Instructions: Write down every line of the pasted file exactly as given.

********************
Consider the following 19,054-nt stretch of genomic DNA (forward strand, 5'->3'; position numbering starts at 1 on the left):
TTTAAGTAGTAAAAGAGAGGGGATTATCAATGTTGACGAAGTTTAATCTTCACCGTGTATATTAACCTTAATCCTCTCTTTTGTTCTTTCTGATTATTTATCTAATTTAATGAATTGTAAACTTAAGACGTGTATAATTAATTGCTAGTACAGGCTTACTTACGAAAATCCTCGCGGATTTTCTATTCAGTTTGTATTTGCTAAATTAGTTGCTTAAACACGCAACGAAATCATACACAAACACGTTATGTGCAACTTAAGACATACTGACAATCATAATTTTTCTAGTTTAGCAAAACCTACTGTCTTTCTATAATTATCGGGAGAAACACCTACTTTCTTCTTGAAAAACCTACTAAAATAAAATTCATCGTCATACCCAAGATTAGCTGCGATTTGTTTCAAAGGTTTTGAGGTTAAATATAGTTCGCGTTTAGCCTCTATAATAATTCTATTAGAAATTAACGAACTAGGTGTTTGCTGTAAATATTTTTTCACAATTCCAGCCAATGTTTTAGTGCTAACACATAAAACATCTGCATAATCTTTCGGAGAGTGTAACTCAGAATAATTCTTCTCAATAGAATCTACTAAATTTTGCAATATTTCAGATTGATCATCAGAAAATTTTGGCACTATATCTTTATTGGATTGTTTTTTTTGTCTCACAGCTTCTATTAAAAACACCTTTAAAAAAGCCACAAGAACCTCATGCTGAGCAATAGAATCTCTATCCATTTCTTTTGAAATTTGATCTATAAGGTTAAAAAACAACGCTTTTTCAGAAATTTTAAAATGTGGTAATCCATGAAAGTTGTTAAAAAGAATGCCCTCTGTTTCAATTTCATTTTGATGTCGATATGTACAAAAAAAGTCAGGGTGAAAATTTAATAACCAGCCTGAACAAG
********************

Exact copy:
Consider the following 19,054-nt stretch of genomic DNA (forward strand, 5'->3'; position numbering starts at 1 on the left):
TTTAAGTAGTAAAAGAGAGGGGATTATCAATGTTGACGAAGTTTAATCTTCACCGTGTATATTAACCTTAATCCTCTCTTTTGTTCTTTCTGATTATTTATCTAATTTAATGAATTGTAAACTTAAGACGTGTATAATTAATTGCTAGTACAGGCTTACTTACGAAAATCCTCGCGGATTTTCTATTCAGTTTGTATTTGCTAAATTAGTTGCTTAAACACGCAACGAAATCATACACAAACACGTTATGTGCAACTTAAGACATACTGACAATCATAATTTTTCTAGTTTAGCAAAACCTACTGTCTTTCTATAATTATCGGGAGAAACACCTACTTTCTTCTTGAAAAACCTACTAAAATAAAATTCATCGTCATACCCAAGATTAGCTGCGATTTGTTTCAAAGGTTTTGAGGTTAAATATAGTTCGCGTTTAGCCTCTATAATAATTCTATTAGAAATTAACGAACTAGGTGTTTGCTGTAAATATTTTTTCACAATTCCAGCCAATGTTTTAGTGCTAACACATAAAACATCTGCATAATCTTTCGGAGAGTGTAACTCAGAATAATTCTTCTCAATAGAATCTACTAAATTTTGCAATATTTCAGATTGATCATCAGAAAATTTTGGCACTATATCTTTATTGGATTGTTTTTTTTGTCTCACAGCTTCTATTAAAAACACCTTTAAAAAAGCCACAAGAACCTCATGCTGAGCAATAGAATCTCTATCCATTTCTTTTGAAATTTGATCTATAAGGTTAAAAAACAACGCTTTTTCAGAAATTTTAAAATGTGGTAATCCATGAAAGTTGTTAAAAAGAATGCCCTCTGTTTCAATTTCATTTTGATGTCGATATGTACAAAAAAAGTCAGGGTGAAAATTTAATAACCAGCCTGAACAAG